Now in its third generation, fully 90% of the Yamaha MT-09 naked sportbike is new for 2021. Its has an entirely new 890cc CP3 (Cross Plane 3-cylinder) inline-Triple engine, a thoroughly updated and significantly stiffer chassis, state-of-the-art electronics, and a fresh look that results in the most refined MT-09 yet. The base price increased by $400 to $9,399, but the four extra Benjamins are worth it. The MT-09 is available in Storm Fluo (shown above), Matte Raven Black, and Team Yamaha Blue. There’s also an MT-09 SP ($10,999) with exclusive special-edition coloring, premium KYB and Öhlins suspension, and cruise control.
After being teased for several years, Yamaha‘s highly anticipated Ténéré 700 adventure bike made its U.S. debut in the summer of 2021, bringing some excitement during a challenging pandemic year. It’s powered by the versatile 689cc liquid-cooled CP2 (Cross Plane 2-cylinder) parallel-Twin engine from the MT-07 (above), modified for adventure duty with a new airbox with a higher snorkel, a revised cooling system, an upswept exhaust, and a final gear ratio of 46/15 vs. 43/16. The rest of the bike is all-new, including the narrow double-cradle tubular-steel frame, triangulated (welded-on) subframe, double braced steering head and aluminum swingarm, adjustable long-travel suspension, switchable ABS, and more. Base price is $9,999 and its available in Ceramic Ice, Intensity White (shown above), and Matte Black.
Now in its third generation, Yamaha’s middleweight sport-tourer — now called the Tracer 9 GT — is new from the ground up for 2021. It has a larger, more powerful engine, a new frame, and a state-of-the-art electronics package that includes semi-active suspension. With these updates comes a higher price, and MSRP is now $14,899. It’s available in Liquid Metal (shown above) and Redline.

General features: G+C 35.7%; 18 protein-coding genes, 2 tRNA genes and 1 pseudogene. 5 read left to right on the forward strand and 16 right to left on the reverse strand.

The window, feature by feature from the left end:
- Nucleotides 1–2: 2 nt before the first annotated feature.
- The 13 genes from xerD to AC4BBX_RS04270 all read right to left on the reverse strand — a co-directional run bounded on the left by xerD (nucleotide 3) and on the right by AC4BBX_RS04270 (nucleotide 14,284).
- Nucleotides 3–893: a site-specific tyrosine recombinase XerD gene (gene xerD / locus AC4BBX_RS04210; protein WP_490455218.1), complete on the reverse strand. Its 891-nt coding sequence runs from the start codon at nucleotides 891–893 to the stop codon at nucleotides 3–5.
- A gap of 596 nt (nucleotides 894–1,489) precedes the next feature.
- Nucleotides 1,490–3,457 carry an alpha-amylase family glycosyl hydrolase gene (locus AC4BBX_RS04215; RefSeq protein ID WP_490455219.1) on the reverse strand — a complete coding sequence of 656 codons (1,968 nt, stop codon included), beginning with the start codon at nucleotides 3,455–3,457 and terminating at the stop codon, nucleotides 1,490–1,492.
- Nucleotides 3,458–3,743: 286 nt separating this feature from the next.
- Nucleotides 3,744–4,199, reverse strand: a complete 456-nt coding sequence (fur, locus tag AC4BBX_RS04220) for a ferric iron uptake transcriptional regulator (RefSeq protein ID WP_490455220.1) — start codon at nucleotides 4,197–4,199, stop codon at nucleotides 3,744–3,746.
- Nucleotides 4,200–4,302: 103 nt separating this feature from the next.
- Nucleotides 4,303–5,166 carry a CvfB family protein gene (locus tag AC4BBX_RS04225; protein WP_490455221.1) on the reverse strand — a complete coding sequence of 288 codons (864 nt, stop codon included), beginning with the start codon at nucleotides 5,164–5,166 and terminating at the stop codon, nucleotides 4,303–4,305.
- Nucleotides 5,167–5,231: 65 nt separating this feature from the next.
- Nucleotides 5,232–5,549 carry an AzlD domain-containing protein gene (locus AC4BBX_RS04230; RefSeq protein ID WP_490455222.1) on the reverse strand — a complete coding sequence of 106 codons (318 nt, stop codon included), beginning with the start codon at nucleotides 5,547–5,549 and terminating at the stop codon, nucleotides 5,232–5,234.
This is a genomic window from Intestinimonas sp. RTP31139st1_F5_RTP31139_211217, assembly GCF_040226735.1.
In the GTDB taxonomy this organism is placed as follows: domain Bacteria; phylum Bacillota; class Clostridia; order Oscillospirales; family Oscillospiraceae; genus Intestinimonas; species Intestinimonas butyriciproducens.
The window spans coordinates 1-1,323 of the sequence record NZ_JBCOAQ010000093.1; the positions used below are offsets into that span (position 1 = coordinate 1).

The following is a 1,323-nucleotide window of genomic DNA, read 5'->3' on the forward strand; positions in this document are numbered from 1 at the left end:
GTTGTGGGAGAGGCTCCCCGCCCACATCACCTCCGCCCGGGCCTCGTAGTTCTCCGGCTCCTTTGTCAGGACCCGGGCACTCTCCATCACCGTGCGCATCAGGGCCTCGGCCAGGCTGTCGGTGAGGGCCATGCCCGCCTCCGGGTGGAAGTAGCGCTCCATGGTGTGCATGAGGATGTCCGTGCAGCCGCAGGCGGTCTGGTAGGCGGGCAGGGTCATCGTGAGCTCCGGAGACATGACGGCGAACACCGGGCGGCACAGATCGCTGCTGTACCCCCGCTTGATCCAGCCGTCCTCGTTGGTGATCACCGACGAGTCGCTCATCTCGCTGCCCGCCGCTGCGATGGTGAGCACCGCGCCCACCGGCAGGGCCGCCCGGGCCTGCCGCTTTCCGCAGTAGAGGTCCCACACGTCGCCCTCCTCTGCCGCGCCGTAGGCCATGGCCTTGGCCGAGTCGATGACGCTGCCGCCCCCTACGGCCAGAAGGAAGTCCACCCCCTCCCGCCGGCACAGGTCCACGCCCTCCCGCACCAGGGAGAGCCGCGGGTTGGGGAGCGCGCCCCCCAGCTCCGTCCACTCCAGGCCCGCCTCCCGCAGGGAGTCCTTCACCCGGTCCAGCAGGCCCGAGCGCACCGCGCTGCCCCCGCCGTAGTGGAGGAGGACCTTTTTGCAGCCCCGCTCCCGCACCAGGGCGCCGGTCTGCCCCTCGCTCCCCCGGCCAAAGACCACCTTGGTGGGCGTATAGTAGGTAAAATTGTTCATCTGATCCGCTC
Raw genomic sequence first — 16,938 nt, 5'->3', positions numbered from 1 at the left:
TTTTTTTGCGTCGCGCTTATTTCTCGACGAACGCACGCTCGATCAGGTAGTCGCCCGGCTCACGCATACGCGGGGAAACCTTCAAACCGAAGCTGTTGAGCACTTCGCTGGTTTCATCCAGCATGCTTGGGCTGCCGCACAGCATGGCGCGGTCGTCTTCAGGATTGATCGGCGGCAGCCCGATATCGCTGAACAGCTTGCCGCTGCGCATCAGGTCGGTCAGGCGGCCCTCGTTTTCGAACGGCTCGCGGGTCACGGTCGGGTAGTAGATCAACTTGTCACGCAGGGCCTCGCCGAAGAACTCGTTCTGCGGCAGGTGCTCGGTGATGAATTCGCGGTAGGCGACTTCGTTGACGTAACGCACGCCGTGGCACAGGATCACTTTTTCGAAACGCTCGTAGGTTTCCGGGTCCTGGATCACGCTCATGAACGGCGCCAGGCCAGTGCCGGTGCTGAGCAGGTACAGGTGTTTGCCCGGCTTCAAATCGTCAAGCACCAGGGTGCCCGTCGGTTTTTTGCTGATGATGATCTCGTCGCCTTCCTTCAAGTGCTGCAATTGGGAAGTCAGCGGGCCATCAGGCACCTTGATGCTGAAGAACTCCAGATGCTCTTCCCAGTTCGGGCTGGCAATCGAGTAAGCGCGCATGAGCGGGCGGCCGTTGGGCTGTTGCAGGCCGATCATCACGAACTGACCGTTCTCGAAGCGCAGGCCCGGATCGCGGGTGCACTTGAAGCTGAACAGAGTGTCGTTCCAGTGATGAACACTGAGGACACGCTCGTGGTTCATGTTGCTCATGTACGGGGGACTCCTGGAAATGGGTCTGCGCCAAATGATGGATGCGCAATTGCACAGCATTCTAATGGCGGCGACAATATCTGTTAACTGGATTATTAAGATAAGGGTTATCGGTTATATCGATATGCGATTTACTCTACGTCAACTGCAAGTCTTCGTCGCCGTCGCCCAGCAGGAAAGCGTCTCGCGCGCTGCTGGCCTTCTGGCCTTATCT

New for 2021, Zero has taken the existing frame from the FX and added a redesigned body. The starkly modern, supermoto styling is very similar in appearance to the FXS – tall, slim and sporting a raised front mudguard. However, the FXE is capable of a claimed 100-mile range on a full battery charge and costs $11,795, which can be bought down to around $10,000 depending upon available EV rebates and credits.
Compared to many of its heavier, more expensive competitors the FXE is a lightweight and thrilling runabout, and what it gives up in range it makes up for in accessibility and potential for fun. The FXE makes for a credible commuter bike, capable of taking to the highway but ideal to zip around town on.
Harley-Davidson is producing a limited run of 2021 Street Glide Specials featuring the handcrafted Arctic Blast Limited Edition paint set. The motorcycle was revealed today at the 81st Sturgis Motorcycle Rally. Availability will be limited to 500 examples worldwide, each serialized on the fuel tank.
The Arctic Blast Limited Edition paint will be offered in a single colorway – metallic deep blue with bright blue strokes over a pearlescent white base. Each of the Street Glide Specials receiving the new custom scheme is hand-painted by the artisans at Gunslinger Custom Paint in Golden, Colorado. Gunslinger is home to a renowned group of painters, designers and, artists with decades of experience supplying custom-painted components for Harley-Davidson’s Custom Vehicle Operations team and limited-edition motorcycles.
“With the Arctic Blast Limited Edition paint offering for the Street Glide Special, at Harley-Davidson, we continue to build on our reputation and lead by example, as the best in exclusive custom motorcycles and design,” said Jochen Zeitz, Chairman, President and CEO Harley-Davidson.
The Street Glide Special model is a Harley-Davidson hot-rod bagger that combines long-haul touring comfort and custom style powered by the Milwaukee-Eight 114 V-Twin engine. Key features include the iconic Harley-Davidson batwing fairing, stretched locking saddlebags, a Daymaker LED headlamp, low-profile engine guard, and Prodigy custom wheels.
“The Arctic Blast paint is executed in strokes of high-contrast color intended to communicate the appearance of motion,” said Brad Richards, Harley-Davidson Vice President of Styling and Design. “The design looks bold from a distance but offers interesting details that can only be seen up close, including a blue pearl effect over the white base, and a ghosted hexagon pattern on the fairing.”
The Arctic Blast Limited Edition Street Glide Special MSRP is $38,899. A Chopped Tour-Pak luggage carrier with matching paint will also be offered through Harley-Davidson Genuine Motor Parts & Accessories (MSRP: $1,699.95).